Graphic by Hannah Strassburger

separate them. I’m concerned with equity across the board, and I think a lot of things that are at risk right now deal with that.” While many Americans, especially women, may be confronting the next four years with fear and uncertainty, Staben insists there are always options and actions for citizens to take to become involved and help inspire positive change. “We need to read critically and learn about the issues,” said Staben, who also stresses the importance of the source of articles and the meaning behind who is funding it. She also encourages her students to be active in their community. “Figure out what you can do on a local level. Everything that’s been going on has only made me think more strongly about what I do in my classroom. Am I empowering people with skills that they can use so they can go be change-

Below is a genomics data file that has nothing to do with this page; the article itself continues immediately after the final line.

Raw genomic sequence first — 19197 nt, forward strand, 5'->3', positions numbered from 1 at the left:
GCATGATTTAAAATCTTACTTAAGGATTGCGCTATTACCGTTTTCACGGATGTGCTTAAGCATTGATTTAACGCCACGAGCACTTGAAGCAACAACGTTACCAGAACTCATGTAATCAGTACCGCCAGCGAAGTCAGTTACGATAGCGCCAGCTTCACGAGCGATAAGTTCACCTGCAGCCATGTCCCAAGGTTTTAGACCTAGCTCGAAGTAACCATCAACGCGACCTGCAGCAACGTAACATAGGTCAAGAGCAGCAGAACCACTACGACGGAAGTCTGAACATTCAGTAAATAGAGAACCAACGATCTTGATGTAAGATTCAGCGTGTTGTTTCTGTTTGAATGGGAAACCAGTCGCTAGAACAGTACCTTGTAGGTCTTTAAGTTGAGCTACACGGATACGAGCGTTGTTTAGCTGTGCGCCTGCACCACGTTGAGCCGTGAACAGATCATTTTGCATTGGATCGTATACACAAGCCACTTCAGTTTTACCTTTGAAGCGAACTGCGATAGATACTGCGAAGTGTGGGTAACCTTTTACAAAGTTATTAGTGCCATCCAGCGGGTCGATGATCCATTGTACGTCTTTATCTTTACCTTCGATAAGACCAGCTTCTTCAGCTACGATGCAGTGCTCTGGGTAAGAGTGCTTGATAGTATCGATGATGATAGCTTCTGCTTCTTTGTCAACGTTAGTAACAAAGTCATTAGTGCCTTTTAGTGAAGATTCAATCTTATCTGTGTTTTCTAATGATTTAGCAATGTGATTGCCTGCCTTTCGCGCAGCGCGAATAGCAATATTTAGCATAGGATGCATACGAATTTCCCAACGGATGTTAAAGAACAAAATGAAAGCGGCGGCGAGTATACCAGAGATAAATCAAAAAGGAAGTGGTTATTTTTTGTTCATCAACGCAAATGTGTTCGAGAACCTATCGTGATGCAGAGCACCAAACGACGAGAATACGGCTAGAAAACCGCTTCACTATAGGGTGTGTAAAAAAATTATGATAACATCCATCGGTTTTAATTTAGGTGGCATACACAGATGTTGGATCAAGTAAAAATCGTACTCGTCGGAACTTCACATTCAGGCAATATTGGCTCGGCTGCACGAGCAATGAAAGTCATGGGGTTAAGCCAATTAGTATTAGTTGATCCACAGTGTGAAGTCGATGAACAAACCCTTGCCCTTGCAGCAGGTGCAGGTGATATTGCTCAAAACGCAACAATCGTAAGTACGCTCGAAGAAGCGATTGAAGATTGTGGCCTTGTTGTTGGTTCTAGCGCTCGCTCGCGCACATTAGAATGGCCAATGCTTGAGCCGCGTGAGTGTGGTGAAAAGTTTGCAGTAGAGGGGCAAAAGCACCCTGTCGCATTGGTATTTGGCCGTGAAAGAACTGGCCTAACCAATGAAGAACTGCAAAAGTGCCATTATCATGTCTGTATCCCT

agents? “But it’s complicated. I think, the more we see women in positions of power, that will help, the more we see those role models. Social media is a good way to get involved, but start small. I think also realizing that you can’t do everything [is important], because you’re going to burn out. Again, start locally. I just keep coming back to, what can I do in my classroom that will start a dialogue?” As far as other advocators for the Women’s March, Staben encourages them to stand their ground, become involved, and not be silenced. “Even if you can’t vote,” Staben added, “you can still call your representatives, you can write things in the paper, you can talk to people, you can learn more about it. I think we have to fight. I feel like if you are informed and active, that is the best thing.”



Page 6 | Monday, February 13, 2017

Spring play “Cherry Orchard” mixes heart, comedy Jenn Arias Features Editor